Every once in a while, a man has to stare into the business end of a double barrel and say “errr.. there’s rust there” and wink at the proprietor of the gun. I wasn’t really a ‘man’ when it was my chance to stare. Mistake me not dear fellas – a ‘man’ I may not have been, but pretty much had bought a one-way ticket to adulthood and in the meanwhile was going around with another three-lettered title - ‘boy’. The year was 1996 and I was in my 10th standard. And whatever be the three-lettered title I went with, my proficiency with four-lettered words was just as phenomenal then, as it is now. So with much haste let me narrate this anecdote.
Those were the days when students facing the board exams were never put under so much pressure as the current crop is. The primary aim for a lot of us was to focus on the main subjects of Science and Math and become an engineer. A few wanted to become doctors. Tuitions were only then picking up as a trend and the staunchest of self-taught (excluding the backing, biting and training I got from teachers) blokes like me, worked out other means. Electives!
I swore I wouldn’t let others influence me and would think this through a good deal. The electives were (rolling of drums, lolling of tongues) – Computer Science, Accountancy and Commerce and last and certainly the least - Physical Education. Having had a tryst with my fair share of grey cells over the years, the first seemed to be the obvious choice. But the eldest of the Chivukula brothers had another opinion. Advice flew thick and fast like chicken in Hotel Empire (Shivajinagar branch). The process of brain-washing was quickly followed by a spin of that same organ in the washing machine’s drying compartment and another 2 hours of drying in the shade on the terrace. ”Computer Science would be interesting but would need dedication – Physical education is a sitter and you should take that!” Just an elective I thought and went with popular opinion. The neighbourhood cheered. Their first trained-in-theory physical instructor! I believed I had comfortably scored an extra 5% in Math and Science with that choice of electives, what with all the extra time I’d have on hands while my other-elective friends would have to slog it out. Hands clenched, there was a kneading of air between them and a devilish grin on the face for the first few days of school. Everything seemed to be working out smug. I celebrated with a crunchy samosa in the canteen. We Physical Education lot believed in having a good diet.
But then, every cloud worth its nimbus and cumulus had to have its dark lining. There was a small catch in the scheme plotted. You see, though now I am above-average in height and just-below-average in weight (fingers crossed behind back), it wasn’t the same back in ’96. In those days, I was the favourite victim of the class’ most creative bully – Vincent Nelson. We were both in physical education to top it off. Many believed that I got my strength and stamina from the ration shops of those days – in very limited quantities a month and in the black market only. There wasn’t much competition I had to put up with in the Shortest-kid-in-school category during the Annual Sports Day.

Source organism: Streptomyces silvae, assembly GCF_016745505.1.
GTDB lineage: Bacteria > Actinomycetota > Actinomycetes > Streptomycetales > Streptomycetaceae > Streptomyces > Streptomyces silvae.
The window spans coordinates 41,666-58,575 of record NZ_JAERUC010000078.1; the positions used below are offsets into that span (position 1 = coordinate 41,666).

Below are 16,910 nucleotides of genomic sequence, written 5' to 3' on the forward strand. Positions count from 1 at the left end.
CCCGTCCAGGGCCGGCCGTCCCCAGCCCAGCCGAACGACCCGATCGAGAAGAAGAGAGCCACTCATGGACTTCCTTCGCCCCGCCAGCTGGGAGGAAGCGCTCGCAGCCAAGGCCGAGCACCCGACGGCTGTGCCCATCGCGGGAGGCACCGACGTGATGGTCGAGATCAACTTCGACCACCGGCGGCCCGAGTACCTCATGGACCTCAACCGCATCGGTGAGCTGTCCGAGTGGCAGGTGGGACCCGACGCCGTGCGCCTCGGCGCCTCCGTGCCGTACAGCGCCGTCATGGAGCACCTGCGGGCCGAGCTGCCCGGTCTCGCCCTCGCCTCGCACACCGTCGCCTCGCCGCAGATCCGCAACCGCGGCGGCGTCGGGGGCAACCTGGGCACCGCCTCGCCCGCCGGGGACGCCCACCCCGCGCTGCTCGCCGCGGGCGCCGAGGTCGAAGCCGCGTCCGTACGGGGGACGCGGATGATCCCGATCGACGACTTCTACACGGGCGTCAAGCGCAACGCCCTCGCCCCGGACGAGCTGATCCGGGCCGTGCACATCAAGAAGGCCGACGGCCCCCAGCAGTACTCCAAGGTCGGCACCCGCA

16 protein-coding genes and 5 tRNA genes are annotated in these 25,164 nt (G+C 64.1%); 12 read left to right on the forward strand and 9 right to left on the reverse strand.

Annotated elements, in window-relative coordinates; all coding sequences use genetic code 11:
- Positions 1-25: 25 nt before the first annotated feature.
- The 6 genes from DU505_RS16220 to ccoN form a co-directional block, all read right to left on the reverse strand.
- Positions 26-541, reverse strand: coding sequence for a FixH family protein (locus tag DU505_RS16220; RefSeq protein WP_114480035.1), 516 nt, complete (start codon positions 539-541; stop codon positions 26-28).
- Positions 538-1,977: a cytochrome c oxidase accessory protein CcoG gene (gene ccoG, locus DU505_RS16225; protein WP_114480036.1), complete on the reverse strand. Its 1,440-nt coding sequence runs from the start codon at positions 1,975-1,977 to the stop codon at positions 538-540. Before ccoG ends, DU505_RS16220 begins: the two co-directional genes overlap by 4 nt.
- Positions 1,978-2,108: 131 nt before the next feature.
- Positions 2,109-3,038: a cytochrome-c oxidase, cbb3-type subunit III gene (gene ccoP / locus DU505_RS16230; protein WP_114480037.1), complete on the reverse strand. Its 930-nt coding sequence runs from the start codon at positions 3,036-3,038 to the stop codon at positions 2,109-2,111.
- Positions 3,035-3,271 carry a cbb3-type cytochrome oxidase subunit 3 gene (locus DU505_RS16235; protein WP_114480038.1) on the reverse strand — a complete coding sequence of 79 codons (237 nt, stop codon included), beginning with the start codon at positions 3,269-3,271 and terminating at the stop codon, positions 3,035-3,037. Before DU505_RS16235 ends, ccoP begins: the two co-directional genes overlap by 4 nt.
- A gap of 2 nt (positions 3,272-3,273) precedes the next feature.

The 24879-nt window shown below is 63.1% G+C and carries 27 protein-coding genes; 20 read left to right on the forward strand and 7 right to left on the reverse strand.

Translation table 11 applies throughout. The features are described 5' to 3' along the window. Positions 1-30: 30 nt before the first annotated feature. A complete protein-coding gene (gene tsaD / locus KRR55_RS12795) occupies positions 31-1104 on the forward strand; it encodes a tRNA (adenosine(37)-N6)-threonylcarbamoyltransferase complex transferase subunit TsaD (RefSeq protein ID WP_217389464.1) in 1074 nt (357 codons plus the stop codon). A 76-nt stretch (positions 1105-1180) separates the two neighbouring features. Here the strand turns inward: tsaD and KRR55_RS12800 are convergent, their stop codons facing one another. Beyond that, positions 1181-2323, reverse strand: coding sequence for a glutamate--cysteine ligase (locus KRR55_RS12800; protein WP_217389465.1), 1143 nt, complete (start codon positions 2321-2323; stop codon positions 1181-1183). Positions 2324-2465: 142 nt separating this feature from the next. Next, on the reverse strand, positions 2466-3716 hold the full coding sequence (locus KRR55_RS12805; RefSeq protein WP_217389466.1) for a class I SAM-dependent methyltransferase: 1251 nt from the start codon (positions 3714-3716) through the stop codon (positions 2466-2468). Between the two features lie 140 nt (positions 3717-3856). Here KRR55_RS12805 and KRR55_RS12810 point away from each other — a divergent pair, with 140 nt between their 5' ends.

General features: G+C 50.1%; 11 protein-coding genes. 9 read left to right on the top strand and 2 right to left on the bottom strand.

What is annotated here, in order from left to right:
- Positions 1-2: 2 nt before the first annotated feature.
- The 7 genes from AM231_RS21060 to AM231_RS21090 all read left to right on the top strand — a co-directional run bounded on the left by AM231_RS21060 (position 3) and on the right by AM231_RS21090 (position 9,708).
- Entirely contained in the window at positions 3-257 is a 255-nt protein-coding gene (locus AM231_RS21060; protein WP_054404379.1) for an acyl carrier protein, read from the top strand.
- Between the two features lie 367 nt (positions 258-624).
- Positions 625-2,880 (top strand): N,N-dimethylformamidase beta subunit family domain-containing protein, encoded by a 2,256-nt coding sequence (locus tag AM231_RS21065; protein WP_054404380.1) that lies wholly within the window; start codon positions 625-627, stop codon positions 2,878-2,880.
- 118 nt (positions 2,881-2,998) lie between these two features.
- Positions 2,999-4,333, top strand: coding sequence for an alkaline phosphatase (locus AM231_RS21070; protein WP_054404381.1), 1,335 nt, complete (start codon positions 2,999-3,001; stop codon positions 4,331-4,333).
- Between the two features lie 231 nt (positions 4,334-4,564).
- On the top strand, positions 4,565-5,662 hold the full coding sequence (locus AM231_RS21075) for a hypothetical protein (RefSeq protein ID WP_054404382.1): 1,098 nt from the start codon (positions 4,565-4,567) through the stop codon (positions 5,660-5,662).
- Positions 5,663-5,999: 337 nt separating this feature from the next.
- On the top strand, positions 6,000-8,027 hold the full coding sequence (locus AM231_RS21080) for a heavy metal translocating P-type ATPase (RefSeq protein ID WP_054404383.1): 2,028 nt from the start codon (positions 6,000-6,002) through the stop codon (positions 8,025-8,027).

What I lacked in height, however, I managed to lack in weight too. On more occasions than one I participated in an 8-a-side football match which already had 16 players and a referee. Vincent Nelson suggested to the boys that I, being his best friend and all, couldn’t be kept out of sports, especially not a football match. He insisted that I get a chance too and in spite of resistance picked me to be the football for those 45 minutes. Nice tradition we had there going. My 15 minutes of fame on the field came, when on one particularly rough day, I was in totem thrown twice each into opposing goal posts by opposing teams and also sprained my right ankle while trying to establish contact with a slow-moving ball. All of a sudden, it occurred to me that Computer Science as an elective was what I was born for, made for and craved for. School rules prevented a change. Bless them I cursed and a tear sought its freedom from the eye.
The year went on pretty satisfactorily otherwise. There wasn’t much of studying to do for this elective – Know the length and breadth of a football field, hockey field, nearby meadows, the closest bus-stop and such statistics and one could pass with flying colors. Only a month to go for the final exams, the announcement came! It chilled my spine to the last vertebrae and further. We were to undergo an ‘exam’ in a residential school on the outskirts of the city. Pen and paper were to be replaced by a ground and tracks. The sports teacher, Mr. Dereck Browne said there would be all kinds of sprints to do apart from standard fitness exercises. 30 crunches in 60 seconds, 30 push-ups in another 60 seconds and so on and so forth. The highest number of push-ups I had done in life was 6. And that too, because Vincent one day started pushing me to the ground and I tried rising. 6 times I rose mimicking the spider in the Robert Bruce story and 6 times I had been punched down to the ground. I gave up after that. I fancied I could have done 10 during that incident. The marks were to be for the board exams. It wasn’t to be my elective after all I thought. The honeymoon was over. I sought a divorce; and was refused.
I was had to face fate… I had to stare into the business end of the double barrel and say “errr… there’s rust there” and wink. The day had come. We entered the gurukul-style school on the outskirts of
Part 2 in a day or 4